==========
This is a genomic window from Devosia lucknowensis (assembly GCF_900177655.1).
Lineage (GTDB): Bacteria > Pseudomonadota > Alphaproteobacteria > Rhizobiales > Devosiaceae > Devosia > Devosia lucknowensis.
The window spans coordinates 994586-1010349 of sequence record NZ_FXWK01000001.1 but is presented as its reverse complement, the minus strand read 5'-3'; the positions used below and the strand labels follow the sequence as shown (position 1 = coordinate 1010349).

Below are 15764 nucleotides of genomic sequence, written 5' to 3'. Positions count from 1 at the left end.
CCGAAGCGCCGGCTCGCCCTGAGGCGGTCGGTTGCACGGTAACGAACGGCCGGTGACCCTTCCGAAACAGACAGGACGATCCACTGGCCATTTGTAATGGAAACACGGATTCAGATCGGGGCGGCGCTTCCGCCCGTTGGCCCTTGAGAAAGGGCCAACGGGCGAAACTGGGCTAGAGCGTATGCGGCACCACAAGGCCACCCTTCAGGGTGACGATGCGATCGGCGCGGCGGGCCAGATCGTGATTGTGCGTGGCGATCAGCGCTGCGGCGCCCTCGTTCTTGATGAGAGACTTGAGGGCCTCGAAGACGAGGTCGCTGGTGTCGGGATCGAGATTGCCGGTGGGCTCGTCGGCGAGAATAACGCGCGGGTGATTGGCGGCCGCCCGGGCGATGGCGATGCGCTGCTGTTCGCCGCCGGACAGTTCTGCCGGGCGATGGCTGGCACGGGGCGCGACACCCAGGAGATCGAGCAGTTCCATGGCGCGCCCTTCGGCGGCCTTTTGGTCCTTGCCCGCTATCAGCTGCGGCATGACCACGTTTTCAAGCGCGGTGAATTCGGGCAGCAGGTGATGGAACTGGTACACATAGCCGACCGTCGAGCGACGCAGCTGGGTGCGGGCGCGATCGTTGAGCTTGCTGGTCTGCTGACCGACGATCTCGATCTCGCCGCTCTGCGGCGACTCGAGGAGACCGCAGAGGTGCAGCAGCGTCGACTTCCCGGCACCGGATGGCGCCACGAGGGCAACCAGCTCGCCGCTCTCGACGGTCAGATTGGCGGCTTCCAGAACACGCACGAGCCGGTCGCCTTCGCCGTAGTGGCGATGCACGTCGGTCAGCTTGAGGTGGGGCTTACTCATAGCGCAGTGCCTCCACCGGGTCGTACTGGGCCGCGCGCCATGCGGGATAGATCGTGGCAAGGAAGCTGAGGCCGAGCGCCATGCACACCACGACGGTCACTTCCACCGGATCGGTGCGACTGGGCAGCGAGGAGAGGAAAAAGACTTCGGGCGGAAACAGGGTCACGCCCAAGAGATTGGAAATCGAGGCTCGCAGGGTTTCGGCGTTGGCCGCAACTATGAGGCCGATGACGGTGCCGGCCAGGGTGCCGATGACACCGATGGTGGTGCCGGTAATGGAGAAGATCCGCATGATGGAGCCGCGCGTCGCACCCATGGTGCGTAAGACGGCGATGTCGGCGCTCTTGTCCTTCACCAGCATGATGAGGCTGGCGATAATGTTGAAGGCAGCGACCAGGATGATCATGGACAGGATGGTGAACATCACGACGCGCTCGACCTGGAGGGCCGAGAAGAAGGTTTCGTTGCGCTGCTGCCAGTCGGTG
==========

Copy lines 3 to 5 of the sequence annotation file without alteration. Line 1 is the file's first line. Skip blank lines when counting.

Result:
The window spans coordinates 994586-1010349 of sequence record NZ_FXWK01000001.1 but is presented as its reverse complement, the minus strand read 5'-3'; the positions used below and the strand labels follow the sequence as shown (position 1 = coordinate 1010349).

Below are 15764 nucleotides of genomic sequence, written 5' to 3'. Positions count from 1 at the left end.
CCGAAGCGCCGGCTCGCCCTGAGGCGGTCGGTTGCACGGTAACGAACGGCCGGTGACCCTTCCGAAACAGACAGGACGATCCACTGGCCATTTGTAATGGAAACACGGATTCAGATCGGGGCGGCGCTTCCGCCCGTTGGCCCTTGAGAAAGGGCCAACGGGCGAAACTGGGCTAGAGCGTATGCGGCACCACAAGGCCACCCTTCAGGGTGACGATGCGATCGGCGCGGCGGGCCAGATCGTGATTGTGCGTGGCGATCAGCGCTGCGGCGCCCTCGTTCTTGATGAGAGACTTGAGGGCCTCGAAGACGAGGTCGCTGGTGTCGGGATCGAGATTGCCGGTGGGCTCGTCGGCGAGAATAACGCGCGGGTGATTGGCGGCCGCCCGGGCGATGGCGATGCGCTGCTGTTCGCCGCCGGACAGTTCTGCCGGGCGATGGCTGGCACGGGGCGCGACACCCAGGAGATCGAGCAGTTCCATGGCGCGCCCTTCGGCGGCCTTTTGGTCCTTGCCCGCTATCAGCTGCGGCATGACCACGTTTTCAAGCGCGGTGAATTCGGGCAGCAGGTGATGGAACTGGTACACATAGCCGACCGTCGAGCGACGCAGCTGGGTGCGGGCGCGATCGTTGAGCTTGCTGGTCTGCTGACCGACGATCTCGATCTCGCCGCTCTGCGGCGACTCGAGGAGACCGCAGAGGTGCAGCAGCGTCGACTTCCCGGCACCGGATGGCGCCACGAGGGCAACCAGCTCGCCGCTCTCGACGGTCAGATTGGCGGCTTCCAGAACACGCACGAGCCGGTCGCCTTCGCCGTAGTGGCGATGCACGTCGGTCAGCTTGAGGTGGGGCTTACTCATAGCGCAGTGCCTCCACCGGGTCGTACTGGGCCGCGCGCCATGCGGGATAGATCGTGGCAAGGAAGCTGAGGCCGAGCGCCATGCACACCACGACGGTCACTTCCACCGGATCGGTGCGACTGGGCAGCGAGGAGAGGAAAAAGACTTCGGGCGGAAACAGGGTCACGCCCAAGAGATTGGAAATCGAGGCTCGCAGGGTTTCGGCGTTGGCCGCAACTATGAGGCCGATGACGGTGCCGGCCAGGGTGCCGATGACACCGATGGTGGTGCCGGTAATGGAGAAGATCCGCATGATGGAGCCGCGCGTCGCACCCATGGTGCGTAAGACGGCGATGTCGGCGCTCTTGTCCTTCACCAGCATGATGAGGCTGGCGATAATGTTGAAGGCAGCGACCAGGATGATCATGGACAGGATGGTGAACATCACGACGCGCTCGACCTGGAGGGCCGAGAAGAAGGTTTCGTTGCGCTGCTGCCAGTCGGTG